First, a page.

O Emmanuel, Jesus Christ,
desire of every nation,
Savior of all peoples,
come and dwell among us.
Today Western Christianity celebrates the first day of Advent. Like all traditions, it is full of symbols that are pregnant with meaning and contemplative focal points. For many Christians, these symbols are observed passively without meditation. This reminds me of the saying of an old pentecostal minister as he was preparing his congregation for Holy Communion. He said, “This can be a ritual, or it can be a revelation.” Ritual OR revelation. I have to admit that I do not subscribe to such a dichotomy between symbolic action (liturgy) and spiritual awakening. However, my pentecostal friend was pointing out that too often our participation in the symbols of faith is superficial. On this point, I couldn't agree more. It can be a ritual or a revelation.
As we enter into the Advent (Christmas) season, let us consider this thought with deep reflection. We often hear the phrase “Jesus is the reason for the season.” This too is a reminder for us to fully engage in the meaning of Christ and his participation in our humanity. I grew up as a Protestant Christian and later became an eastern orthodox catholic. This transition caused me to encounter the symbols of Christianity in a much different way than I had experienced in my childhood. Yet, the revelations I received were not completely foreign. In fact, the deepest sentiments I can remember from my childhood come forth each time I participate in the deeper contemplation of Advent, the Eucharist, Great Lent, etc.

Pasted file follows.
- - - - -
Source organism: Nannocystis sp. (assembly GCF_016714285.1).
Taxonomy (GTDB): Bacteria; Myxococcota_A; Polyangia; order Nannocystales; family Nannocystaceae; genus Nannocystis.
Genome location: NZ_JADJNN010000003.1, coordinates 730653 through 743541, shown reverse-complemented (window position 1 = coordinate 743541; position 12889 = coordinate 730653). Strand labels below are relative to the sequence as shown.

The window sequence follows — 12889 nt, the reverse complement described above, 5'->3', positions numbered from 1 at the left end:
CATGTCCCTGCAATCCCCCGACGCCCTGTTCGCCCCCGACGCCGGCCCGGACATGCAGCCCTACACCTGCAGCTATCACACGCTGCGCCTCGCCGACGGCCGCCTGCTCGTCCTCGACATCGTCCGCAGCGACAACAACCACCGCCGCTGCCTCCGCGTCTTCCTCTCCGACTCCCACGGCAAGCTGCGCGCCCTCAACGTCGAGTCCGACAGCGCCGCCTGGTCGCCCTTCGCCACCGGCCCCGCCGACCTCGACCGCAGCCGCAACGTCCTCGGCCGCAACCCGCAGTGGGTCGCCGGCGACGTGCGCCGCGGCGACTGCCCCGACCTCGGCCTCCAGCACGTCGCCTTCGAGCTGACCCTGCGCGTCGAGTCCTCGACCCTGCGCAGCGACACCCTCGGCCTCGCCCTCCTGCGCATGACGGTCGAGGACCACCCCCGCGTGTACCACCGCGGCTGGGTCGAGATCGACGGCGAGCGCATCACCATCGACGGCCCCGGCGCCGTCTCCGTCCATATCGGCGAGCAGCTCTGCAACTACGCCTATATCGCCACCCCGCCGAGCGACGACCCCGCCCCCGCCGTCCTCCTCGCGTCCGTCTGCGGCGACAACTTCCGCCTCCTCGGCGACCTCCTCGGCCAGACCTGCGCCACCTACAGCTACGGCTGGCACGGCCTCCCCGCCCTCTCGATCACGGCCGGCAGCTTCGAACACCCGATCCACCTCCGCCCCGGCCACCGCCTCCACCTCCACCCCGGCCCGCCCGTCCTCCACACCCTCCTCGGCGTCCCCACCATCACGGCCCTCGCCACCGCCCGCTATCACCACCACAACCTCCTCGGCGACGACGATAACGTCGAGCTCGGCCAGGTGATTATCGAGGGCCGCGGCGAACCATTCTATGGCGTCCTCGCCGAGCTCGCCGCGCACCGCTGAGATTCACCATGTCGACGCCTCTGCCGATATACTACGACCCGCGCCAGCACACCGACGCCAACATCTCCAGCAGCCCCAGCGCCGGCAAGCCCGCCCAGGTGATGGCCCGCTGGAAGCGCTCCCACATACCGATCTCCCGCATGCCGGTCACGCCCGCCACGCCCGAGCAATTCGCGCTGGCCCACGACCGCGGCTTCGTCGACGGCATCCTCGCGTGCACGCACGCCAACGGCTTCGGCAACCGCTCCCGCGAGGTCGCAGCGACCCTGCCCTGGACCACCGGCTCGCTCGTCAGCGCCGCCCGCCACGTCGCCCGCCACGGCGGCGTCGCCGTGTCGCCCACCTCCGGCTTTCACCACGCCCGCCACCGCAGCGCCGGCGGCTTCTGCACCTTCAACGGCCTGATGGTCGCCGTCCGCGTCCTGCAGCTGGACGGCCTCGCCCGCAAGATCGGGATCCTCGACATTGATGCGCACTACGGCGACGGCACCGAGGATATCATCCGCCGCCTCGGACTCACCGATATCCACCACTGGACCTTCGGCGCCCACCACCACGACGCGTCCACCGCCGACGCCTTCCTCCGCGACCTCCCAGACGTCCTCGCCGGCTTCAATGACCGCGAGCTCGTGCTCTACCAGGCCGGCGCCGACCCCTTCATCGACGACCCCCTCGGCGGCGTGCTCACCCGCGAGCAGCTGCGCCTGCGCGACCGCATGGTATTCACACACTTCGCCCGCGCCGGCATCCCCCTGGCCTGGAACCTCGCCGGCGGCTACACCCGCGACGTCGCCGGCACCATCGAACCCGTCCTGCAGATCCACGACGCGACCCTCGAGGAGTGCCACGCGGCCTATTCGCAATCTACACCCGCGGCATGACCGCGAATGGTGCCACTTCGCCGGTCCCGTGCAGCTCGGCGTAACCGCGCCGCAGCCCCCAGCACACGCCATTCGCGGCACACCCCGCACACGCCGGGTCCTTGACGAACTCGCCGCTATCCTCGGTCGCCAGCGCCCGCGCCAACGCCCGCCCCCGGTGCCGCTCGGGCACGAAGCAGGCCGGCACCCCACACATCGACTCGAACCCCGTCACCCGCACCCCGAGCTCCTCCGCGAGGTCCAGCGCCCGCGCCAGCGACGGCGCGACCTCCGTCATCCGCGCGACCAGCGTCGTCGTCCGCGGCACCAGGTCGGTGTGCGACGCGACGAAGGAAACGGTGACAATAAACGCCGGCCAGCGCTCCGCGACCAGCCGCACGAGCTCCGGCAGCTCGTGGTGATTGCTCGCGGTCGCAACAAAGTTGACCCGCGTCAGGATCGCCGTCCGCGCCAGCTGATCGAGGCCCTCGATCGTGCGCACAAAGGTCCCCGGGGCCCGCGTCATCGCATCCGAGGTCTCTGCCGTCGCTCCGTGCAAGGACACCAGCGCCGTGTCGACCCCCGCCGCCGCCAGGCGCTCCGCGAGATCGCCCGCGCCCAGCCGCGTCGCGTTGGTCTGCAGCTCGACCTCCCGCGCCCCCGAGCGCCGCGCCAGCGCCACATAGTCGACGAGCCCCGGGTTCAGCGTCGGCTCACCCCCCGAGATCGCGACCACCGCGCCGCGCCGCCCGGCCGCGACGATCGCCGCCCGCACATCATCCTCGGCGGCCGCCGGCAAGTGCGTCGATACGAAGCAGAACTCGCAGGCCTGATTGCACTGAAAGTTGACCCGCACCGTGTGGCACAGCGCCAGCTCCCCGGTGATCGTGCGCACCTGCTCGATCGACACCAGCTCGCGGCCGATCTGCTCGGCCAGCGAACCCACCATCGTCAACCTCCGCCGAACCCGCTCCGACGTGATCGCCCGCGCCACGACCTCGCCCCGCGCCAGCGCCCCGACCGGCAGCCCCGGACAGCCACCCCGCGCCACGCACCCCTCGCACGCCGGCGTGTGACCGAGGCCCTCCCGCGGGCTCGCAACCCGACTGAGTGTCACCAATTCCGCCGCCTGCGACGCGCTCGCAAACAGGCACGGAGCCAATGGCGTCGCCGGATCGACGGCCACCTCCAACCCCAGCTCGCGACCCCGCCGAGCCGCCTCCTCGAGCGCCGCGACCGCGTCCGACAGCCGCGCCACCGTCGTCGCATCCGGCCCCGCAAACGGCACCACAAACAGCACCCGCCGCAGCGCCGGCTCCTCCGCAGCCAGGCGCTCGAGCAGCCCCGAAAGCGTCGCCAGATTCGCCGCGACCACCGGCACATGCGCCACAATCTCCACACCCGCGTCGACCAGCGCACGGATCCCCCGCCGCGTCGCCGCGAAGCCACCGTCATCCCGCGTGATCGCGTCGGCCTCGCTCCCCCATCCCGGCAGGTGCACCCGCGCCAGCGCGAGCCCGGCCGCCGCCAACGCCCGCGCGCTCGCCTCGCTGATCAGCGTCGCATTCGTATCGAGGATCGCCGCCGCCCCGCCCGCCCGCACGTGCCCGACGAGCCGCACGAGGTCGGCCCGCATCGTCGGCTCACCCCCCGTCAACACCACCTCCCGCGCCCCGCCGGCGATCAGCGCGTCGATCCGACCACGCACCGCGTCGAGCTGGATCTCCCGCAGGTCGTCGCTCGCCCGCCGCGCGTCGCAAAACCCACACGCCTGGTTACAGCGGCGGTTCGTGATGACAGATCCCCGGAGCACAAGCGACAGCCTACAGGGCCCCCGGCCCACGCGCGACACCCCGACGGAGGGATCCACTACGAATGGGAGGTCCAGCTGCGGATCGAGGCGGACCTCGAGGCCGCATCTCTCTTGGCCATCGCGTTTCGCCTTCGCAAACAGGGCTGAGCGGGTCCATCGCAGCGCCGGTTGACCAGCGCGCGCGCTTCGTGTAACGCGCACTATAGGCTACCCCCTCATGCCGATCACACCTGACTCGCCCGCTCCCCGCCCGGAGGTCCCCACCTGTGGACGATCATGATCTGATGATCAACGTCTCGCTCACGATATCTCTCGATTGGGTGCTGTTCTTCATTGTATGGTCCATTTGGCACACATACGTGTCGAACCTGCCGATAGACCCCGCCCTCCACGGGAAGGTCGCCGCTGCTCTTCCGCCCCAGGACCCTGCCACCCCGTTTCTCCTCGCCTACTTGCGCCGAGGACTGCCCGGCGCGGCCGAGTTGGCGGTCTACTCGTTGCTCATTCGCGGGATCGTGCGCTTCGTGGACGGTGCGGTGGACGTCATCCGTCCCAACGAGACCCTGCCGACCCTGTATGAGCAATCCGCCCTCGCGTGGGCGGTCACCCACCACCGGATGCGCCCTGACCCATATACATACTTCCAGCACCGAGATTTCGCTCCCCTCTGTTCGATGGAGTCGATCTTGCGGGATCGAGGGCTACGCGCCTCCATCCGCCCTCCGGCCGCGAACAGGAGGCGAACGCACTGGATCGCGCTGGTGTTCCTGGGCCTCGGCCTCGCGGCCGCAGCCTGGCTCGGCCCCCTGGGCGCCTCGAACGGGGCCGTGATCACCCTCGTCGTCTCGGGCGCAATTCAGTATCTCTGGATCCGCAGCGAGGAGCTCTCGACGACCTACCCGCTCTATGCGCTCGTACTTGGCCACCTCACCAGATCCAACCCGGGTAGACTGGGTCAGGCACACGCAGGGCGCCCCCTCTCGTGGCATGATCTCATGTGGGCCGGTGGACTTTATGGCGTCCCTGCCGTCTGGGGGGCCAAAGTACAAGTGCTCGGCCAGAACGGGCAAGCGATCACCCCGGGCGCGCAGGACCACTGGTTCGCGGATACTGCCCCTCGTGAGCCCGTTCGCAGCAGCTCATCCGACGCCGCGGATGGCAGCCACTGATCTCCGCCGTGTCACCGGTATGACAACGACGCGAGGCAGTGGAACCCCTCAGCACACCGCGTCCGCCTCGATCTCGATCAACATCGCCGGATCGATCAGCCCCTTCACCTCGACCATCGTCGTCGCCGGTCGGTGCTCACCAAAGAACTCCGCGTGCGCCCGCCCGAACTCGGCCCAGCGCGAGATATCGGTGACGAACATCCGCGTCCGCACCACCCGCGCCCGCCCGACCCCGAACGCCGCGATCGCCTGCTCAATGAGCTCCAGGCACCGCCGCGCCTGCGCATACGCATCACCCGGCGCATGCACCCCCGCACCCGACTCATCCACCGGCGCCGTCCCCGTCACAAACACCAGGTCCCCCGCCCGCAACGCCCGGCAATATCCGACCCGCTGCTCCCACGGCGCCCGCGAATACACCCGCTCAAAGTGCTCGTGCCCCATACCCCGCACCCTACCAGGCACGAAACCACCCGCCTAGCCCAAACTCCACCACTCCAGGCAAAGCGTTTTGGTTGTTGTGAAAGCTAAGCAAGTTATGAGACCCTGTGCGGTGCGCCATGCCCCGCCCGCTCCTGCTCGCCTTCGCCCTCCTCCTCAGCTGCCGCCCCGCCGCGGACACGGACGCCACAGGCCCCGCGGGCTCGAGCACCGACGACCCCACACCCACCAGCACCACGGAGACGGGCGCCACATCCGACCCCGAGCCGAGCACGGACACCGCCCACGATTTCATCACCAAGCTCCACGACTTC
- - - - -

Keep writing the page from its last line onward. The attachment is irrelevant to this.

I firmly believe that the true spirit of the Incarnation of Christ is present in all Christian traditions (and even in other religious traditions!). At the same time, I certainly think that the eastern Christian traditions contain the most profound understanding of the meaning of Advent. It is these mysteries of the east that I am so eager to share with my western brothers and sisters. In the coming weeks, I hope to share with you these mystical and contemplative aspects of Advent and the incarnation of Jesus Christ. The first theme of Advent is anticipation.
All spiritual quests begin with a deep desire of the soul for an encounter with the divine ultimate reality. The soul seeking enlightenment or liberation must first be open to encounter the mystery of being. The opening of the soul is accompanied by an anticipation of fulfillment. The reward of this openness is the flow of unseen but substantial evidence that God IS. It would be beneficial for many of us to return to this point. By this I mean, those of us who simply reside in the belief in God, but do not deeply return to this beginning point in our soul's journey. On this first day of Advent, let us return to the source of our soul's awakening. Let the anticipation of a deeper encounter ignite our spirits to throw open the gates of our hearts, which is the shrine of God's presence. In this way, we invite Christ to be born in us anew.
+ Blessings to all who embark on this journey. I pray for each of us, that the light of God descend upon our hearts and minds throughout this season of rediscovering Christ IN you, the hope of glory.
+ Bishop Avi Mar Abraham